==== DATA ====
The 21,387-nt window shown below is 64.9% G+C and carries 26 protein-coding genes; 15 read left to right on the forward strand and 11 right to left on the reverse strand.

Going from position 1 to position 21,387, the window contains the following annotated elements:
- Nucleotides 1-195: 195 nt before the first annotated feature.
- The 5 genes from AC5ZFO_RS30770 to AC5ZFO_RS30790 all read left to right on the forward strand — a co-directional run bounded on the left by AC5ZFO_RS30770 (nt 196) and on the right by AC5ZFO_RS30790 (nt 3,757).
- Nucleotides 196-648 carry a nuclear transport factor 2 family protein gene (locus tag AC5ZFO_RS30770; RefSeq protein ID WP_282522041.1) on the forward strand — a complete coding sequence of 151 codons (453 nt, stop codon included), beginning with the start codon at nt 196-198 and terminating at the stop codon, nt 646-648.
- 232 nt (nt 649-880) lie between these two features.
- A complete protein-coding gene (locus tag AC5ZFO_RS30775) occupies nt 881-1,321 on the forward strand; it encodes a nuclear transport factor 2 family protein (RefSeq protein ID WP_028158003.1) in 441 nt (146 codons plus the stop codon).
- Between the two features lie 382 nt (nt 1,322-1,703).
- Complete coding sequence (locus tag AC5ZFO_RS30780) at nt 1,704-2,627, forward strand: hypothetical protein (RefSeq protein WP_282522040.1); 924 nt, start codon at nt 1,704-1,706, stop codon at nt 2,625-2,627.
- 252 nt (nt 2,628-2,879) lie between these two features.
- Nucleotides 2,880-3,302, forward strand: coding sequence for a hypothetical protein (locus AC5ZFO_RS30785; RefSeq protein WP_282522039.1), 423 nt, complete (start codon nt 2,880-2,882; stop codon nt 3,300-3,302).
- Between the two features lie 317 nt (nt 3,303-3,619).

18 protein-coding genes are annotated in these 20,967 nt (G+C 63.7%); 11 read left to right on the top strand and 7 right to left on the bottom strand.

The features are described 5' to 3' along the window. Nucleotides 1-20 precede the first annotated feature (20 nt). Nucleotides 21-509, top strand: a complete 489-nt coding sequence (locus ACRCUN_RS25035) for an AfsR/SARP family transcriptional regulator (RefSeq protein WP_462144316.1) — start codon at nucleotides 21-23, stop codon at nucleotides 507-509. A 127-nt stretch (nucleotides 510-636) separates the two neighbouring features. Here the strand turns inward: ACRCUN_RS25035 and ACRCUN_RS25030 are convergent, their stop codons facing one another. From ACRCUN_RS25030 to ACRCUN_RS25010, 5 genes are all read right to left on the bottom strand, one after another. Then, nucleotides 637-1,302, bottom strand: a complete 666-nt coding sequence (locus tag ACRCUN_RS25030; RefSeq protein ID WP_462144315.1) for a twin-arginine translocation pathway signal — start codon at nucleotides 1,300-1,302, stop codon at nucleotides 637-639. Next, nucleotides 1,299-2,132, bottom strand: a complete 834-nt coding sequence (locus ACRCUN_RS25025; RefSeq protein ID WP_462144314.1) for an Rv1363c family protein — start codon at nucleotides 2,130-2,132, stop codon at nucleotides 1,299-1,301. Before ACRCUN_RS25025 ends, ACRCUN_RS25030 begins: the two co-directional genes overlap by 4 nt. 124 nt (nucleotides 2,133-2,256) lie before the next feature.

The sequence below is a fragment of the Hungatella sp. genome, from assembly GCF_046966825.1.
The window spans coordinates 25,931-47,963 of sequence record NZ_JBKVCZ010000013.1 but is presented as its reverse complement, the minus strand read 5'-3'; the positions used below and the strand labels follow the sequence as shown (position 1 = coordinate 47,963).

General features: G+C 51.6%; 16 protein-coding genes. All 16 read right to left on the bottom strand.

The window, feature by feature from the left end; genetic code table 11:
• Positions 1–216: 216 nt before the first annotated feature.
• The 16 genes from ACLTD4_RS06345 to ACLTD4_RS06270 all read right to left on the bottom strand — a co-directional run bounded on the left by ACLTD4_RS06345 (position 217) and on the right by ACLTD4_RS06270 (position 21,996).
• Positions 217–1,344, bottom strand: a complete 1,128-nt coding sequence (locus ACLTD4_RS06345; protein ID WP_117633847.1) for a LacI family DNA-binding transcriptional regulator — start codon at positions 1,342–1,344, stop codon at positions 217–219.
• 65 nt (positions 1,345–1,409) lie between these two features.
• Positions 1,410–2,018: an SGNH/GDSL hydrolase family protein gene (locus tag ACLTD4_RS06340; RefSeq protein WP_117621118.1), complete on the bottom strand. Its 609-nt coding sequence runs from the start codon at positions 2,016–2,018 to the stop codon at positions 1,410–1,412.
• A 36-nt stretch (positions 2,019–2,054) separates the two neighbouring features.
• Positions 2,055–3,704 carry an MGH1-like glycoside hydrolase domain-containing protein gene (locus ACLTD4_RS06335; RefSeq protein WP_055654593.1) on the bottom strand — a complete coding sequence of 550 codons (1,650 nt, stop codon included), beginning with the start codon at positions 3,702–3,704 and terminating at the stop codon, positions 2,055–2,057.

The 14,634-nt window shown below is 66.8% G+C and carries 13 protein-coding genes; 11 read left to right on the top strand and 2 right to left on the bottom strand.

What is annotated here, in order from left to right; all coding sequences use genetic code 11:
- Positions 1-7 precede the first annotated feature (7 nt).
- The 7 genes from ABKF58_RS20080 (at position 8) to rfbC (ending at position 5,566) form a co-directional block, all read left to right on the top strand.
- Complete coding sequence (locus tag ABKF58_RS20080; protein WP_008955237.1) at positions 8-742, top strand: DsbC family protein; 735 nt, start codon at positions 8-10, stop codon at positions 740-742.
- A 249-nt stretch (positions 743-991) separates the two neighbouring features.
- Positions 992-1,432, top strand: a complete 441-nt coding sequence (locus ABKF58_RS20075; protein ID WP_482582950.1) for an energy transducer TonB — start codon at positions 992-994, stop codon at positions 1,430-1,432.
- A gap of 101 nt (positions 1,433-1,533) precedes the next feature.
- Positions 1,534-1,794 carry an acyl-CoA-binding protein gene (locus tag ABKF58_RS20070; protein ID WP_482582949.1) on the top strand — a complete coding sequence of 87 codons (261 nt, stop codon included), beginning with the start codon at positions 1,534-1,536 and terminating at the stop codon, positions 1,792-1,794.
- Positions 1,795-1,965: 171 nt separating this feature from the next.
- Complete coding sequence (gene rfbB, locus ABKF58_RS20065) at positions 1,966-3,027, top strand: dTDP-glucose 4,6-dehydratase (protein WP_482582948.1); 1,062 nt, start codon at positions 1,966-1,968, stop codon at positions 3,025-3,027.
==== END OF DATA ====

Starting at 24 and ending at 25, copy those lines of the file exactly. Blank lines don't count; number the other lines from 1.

• A 36-nt stretch (positions 2,019–2,054) separates the two neighbouring features.
• Positions 2,055–3,704 carry an MGH1-like glycoside hydrolase domain-containing protein gene (locus ACLTD4_RS06335; RefSeq protein WP_055654593.1) on the bottom strand — a complete coding sequence of 550 codons (1,650 nt, stop codon included), beginning with the start codon at positions 3,702–3,704 and terminating at the stop codon, positions 2,055–2,057.